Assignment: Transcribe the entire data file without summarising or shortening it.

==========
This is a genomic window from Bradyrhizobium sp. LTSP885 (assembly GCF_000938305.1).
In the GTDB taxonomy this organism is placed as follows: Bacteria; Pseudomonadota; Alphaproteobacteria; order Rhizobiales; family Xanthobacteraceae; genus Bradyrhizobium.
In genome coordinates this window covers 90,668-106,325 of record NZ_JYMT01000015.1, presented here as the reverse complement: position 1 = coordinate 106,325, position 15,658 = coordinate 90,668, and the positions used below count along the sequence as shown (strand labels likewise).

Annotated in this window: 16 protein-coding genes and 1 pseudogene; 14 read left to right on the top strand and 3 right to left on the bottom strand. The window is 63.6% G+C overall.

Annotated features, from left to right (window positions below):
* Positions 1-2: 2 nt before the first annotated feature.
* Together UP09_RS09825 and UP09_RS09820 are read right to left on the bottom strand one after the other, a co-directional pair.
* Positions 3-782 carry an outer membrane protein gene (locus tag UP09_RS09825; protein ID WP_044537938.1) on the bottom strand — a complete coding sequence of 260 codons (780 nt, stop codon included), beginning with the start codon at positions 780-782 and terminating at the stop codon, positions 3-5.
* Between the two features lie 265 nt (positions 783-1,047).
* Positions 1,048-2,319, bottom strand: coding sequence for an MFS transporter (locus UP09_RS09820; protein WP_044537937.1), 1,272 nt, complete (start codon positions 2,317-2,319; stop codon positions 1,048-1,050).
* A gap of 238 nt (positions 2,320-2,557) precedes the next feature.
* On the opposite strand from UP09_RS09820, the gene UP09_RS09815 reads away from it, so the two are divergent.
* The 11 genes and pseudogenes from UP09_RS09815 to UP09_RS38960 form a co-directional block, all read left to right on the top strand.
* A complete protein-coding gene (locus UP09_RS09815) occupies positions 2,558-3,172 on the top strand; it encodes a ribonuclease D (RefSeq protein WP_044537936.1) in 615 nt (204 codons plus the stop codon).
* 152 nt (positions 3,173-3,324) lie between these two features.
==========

This is a genomic window from Bradyrhizobium sp. LTSP885 (assembly GCF_000938305.1).
In the GTDB taxonomy this organism is placed as follows: Bacteria; Pseudomonadota; Alphaproteobacteria; order Rhizobiales; family Xanthobacteraceae; genus Bradyrhizobium.
In genome coordinates this window covers 90,668-106,325 of record NZ_JYMT01000015.1, presented here as the reverse complement: position 1 = coordinate 106,325, position 15,658 = coordinate 90,668, and the positions used below count along the sequence as shown (strand labels likewise).

Annotated in this window: 16 protein-coding genes and 1 pseudogene; 14 read left to right on the top strand and 3 right to left on the bottom strand. The window is 63.6% G+C overall.

Annotated features, from left to right (window positions below):
* Positions 1-2: 2 nt before the first annotated feature.
* Together UP09_RS09825 and UP09_RS09820 are read right to left on the bottom strand one after the other, a co-directional pair.
* Positions 3-782 carry an outer membrane protein gene (locus tag UP09_RS09825; protein ID WP_044537938.1) on the bottom strand — a complete coding sequence of 260 codons (780 nt, stop codon included), beginning with the start codon at positions 780-782 and terminating at the stop codon, positions 3-5.
* Between the two features lie 265 nt (positions 783-1,047).
* Positions 1,048-2,319, bottom strand: coding sequence for an MFS transporter (locus UP09_RS09820; protein WP_044537937.1), 1,272 nt, complete (start codon positions 2,317-2,319; stop codon positions 1,048-1,050).
* A gap of 238 nt (positions 2,320-2,557) precedes the next feature.
* On the opposite strand from UP09_RS09820, the gene UP09_RS09815 reads away from it, so the two are divergent.
* The 11 genes and pseudogenes from UP09_RS09815 to UP09_RS38960 form a co-directional block, all read left to right on the top strand.
* A complete protein-coding gene (locus UP09_RS09815) occupies positions 2,558-3,172 on the top strand; it encodes a ribonuclease D (RefSeq protein WP_044537936.1) in 615 nt (204 codons plus the stop codon).
* 152 nt (positions 3,173-3,324) lie between these two features.